For generations, parents have been saying that too much television rots the brain. This means we also have generations of scientific investigation into the question of whether they were right. As it turns out, while more time spent in front of the tube does correlate with criminal behavior, psychological disorders, poor language skill, social deficiencies, and obesity, we’re not entirely convinced TV is to blame.
But what about your smart phone? Does that rot your brain?
Smart phones haven’t been around for as long, but people are already accusing them of making us dumb.
There have been many theories about exactly what phones are doing to our brains. Do they emit cell radiation strong enough to pop popcorn? Do wifi and blue tooth waves interfere with brain activity? Have our thinking muscles atrophied due to an over-dependence on Siri? Are we all getting hypnotized by Candy Crush?
There’s no question that cell phone use is a major part of our modern lives:
- 91% of people report that they NEVER leave home without their phone.
- We check our phones an average of 85 times a day (including immediately after waking up, just before going to bed, in the middle of the night, during meals, while spending time with family, while in the shower, and even during sex.)
- 46% of people say they couldn’t live without a smart phone.
And there is legitimate concern that our brains are being affected by phones in ways that television never could. Empathy is down, narcissism is up, attention-deficit disorders have skyrocketed, depression, addiction, prescriptions of psychiatric medication, and many more all correlate with the rise of smart phone technology, social media, and the like,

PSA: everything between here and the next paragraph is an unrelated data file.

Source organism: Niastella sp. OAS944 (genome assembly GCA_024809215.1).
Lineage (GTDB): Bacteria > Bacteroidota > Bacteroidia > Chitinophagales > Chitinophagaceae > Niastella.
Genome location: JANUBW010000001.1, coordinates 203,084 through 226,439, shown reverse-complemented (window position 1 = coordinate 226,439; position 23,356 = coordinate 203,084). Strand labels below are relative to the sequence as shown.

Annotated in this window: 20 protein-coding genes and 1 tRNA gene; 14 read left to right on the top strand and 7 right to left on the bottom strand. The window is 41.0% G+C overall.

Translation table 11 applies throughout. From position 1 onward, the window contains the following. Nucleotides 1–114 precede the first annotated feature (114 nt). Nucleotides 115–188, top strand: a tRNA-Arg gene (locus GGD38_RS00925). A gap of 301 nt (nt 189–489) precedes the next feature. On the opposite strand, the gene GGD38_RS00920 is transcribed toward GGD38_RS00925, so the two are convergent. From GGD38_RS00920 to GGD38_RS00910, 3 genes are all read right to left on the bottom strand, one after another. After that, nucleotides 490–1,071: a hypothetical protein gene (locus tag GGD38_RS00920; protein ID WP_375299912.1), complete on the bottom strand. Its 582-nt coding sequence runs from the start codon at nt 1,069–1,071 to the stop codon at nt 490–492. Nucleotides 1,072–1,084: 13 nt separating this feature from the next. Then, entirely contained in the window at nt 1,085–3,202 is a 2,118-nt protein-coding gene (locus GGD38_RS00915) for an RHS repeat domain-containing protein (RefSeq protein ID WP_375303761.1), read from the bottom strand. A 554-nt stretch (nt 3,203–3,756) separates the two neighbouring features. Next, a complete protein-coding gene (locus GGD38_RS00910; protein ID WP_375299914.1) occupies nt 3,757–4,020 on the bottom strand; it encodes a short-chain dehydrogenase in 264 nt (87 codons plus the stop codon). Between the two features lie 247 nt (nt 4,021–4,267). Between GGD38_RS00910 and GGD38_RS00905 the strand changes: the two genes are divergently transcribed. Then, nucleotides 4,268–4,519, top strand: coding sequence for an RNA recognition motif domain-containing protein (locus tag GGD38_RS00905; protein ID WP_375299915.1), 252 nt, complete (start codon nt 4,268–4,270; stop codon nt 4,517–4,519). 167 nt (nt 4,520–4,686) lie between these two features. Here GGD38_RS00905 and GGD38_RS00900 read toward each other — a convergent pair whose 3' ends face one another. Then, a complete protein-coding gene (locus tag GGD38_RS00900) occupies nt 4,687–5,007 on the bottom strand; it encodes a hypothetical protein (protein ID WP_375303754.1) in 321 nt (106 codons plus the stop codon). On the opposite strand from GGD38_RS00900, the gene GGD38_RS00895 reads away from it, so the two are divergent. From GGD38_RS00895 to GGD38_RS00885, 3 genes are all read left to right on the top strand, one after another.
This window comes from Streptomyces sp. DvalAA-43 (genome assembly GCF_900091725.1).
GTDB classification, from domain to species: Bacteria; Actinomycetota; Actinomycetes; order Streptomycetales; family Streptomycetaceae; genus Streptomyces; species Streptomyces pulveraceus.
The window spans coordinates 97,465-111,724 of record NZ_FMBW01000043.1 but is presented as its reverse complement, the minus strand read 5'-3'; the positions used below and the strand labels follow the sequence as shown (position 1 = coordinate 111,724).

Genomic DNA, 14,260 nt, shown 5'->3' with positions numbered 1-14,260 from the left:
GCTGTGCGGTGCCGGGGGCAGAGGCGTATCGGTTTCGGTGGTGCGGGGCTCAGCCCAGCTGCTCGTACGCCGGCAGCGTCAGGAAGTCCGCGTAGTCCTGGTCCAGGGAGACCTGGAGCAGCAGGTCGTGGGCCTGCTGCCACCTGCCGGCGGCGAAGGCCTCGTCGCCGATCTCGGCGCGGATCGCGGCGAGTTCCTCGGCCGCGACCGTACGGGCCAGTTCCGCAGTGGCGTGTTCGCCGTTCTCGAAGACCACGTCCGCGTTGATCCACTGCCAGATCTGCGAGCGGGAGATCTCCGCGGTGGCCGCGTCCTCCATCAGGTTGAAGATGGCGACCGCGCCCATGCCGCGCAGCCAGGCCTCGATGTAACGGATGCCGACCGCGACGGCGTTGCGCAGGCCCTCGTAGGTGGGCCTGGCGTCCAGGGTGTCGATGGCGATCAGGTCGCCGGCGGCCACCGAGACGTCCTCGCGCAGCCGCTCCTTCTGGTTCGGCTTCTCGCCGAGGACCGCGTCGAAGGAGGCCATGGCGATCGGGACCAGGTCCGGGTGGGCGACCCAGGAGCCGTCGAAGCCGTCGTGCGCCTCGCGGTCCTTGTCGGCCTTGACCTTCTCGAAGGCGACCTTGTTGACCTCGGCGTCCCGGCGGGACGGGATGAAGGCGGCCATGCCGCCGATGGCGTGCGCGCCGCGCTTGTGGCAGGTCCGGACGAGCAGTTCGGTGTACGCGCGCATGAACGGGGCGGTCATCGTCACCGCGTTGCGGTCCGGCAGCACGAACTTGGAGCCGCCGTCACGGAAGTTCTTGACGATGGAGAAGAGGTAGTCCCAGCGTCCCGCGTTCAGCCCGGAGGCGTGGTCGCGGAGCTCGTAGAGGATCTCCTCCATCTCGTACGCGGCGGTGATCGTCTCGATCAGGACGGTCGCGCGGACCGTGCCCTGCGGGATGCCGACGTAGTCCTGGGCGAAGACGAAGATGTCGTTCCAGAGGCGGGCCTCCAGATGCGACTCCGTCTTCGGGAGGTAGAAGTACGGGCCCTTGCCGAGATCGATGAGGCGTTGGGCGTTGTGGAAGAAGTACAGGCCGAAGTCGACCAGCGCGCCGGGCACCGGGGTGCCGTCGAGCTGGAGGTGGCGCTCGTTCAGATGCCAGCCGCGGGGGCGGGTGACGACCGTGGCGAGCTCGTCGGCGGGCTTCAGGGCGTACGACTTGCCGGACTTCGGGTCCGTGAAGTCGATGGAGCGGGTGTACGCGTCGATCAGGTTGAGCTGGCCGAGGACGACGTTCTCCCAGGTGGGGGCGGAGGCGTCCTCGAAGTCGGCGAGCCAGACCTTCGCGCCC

A new study suggests that it might have something to do with how close your phone is to you.
The study found that having your smartphone on your desk reduces your working memory capacity by 10% and fluid intelligence by 5%. Even if you’re not using it!
Having it in your pocket is a better option, but it’s best to take it out of the room entirely, according to the study.
A 2014 study found that having a phone in sight (even if it is face-down and turned off) reduces the quality of in-person communications.
This isn’t caused by any kind of radiation beamed at you from satellites, however. Instead, it has to do with how often you think about the phone.
If your phone is on your desk, you can see it. Every time you see it, you’re reminded of it. Every time you’re reminded of it, you’re tempted to check it. Every time you’re tempted, it takes mental energy to resist that temptation. If it buzzes, forget about it.
It’s the mere presence of the phone; the idea of it that causes the effect.
So, while our brains aren’t physically rotting out of our skulls, these smart phones aren’t exactly making us smarter either.